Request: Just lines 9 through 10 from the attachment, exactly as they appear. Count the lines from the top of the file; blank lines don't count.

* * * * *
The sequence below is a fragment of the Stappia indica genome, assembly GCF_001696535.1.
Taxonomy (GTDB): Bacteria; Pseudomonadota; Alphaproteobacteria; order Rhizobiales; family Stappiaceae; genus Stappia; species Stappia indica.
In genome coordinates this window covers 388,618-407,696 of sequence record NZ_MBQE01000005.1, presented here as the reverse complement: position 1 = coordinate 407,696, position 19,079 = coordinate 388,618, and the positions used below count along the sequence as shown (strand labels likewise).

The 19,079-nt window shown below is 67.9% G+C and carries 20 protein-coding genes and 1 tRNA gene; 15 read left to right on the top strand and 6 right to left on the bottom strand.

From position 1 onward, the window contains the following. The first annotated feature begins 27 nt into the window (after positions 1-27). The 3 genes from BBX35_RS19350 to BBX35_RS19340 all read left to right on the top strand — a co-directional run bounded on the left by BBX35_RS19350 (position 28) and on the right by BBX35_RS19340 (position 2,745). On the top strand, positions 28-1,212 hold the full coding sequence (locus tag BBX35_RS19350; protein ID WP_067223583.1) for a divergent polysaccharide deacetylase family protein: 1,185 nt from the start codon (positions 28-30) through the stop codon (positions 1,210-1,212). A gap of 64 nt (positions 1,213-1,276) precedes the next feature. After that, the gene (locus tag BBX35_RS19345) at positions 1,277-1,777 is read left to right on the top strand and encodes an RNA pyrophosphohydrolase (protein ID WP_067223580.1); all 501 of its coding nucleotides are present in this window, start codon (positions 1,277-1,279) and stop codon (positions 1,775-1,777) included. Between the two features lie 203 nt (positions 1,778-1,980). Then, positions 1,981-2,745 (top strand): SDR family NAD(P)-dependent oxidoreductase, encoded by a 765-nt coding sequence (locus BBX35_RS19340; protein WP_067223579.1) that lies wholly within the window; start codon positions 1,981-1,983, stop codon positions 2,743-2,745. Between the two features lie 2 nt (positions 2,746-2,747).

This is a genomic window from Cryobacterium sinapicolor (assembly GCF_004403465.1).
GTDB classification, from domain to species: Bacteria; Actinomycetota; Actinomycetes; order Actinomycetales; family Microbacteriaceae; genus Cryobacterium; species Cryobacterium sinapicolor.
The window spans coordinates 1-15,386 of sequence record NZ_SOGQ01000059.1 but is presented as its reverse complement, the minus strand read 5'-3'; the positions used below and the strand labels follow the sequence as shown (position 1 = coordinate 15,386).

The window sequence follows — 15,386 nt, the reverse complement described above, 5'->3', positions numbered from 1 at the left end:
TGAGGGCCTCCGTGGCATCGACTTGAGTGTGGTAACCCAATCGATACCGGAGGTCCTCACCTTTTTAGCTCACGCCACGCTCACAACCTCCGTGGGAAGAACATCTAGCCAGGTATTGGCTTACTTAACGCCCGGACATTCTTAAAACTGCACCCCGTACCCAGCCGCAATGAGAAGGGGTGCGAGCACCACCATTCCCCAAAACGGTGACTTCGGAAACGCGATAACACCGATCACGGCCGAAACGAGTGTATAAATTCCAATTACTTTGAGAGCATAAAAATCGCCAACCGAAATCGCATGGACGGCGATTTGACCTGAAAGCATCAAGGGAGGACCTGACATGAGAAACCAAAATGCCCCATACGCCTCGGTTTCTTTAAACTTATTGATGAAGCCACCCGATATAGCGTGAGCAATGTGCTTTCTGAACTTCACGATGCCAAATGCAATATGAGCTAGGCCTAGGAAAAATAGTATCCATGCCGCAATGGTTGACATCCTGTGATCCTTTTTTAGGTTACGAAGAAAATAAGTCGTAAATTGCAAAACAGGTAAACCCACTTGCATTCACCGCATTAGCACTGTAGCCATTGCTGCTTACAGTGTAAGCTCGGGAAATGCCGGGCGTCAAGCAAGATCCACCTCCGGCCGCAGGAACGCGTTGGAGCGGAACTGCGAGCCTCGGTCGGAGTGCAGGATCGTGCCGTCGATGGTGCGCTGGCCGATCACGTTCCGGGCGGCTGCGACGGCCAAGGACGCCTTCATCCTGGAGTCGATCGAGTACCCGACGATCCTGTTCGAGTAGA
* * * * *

The window sequence follows — 15,386 nt, the reverse complement described above, 5'->3', positions numbered from 1 at the left end:
TGAGGGCCTCCGTGGCATCGACTTGAGTGTGGTAACCCAATCGATACCGGAGGTCCTCACCTTTTTAGCTCACGCCACGCTCACAACCTCCGTGGGAAGAACATCTAGCCAGGTATTGGCTTACTTAACGCCCGGACATTCTTAAAACTGCACCCCGTACCCAGCCGCAATGAGAAGGGGTGCGAGCACCACCATTCCCCAAAACGGTGACTTCGGAAACGCGATAACACCGATCACGGCCGAAACGAGTGTATAAATTCCAATTACTTTGAGAGCATAAAAATCGCCAACCGAAATCGCATGGACGGCGATTTGACCTGAAAGCATCAAGGGAGGACCTGACATGAGAAACCAAAATGCCCCATACGCCTCGGTTTCTTTAAACTTATTGATGAAGCCACCCGATATAGCGTGAGCAATGTGCTTTCTGAACTTCACGATGCCAAATGCAATATGAGCTAGGCCTAGGAAAAATAGTATCCATGCCGCAATGGTTGACATCCTGTGATCCTTTTTTAGGTTACGAAGAAAATAAGTCGTAAATTGCAAAACAGGTAAACCCACTTGCATTCACCGCATTAGCACTGTAGCCATTGCTGCTTACAGTGTAAGCTCGGGAAATGCCGGGCGTCAAGCAAGATCCACCTCCGGCCGCAGGAACGCGTTGGAGCGGAACTGCGAGCCTCGGTCGGAGTGCAGGATCGTGCCGTCGATGGTGCGCTGGCCGATCACGTTCCGGGCGGCTGCGACGGCCAAGGACGCCTTCATCCTGGAGTCGATCGAGTACCCGACGATCCTGTTCGAGTAGA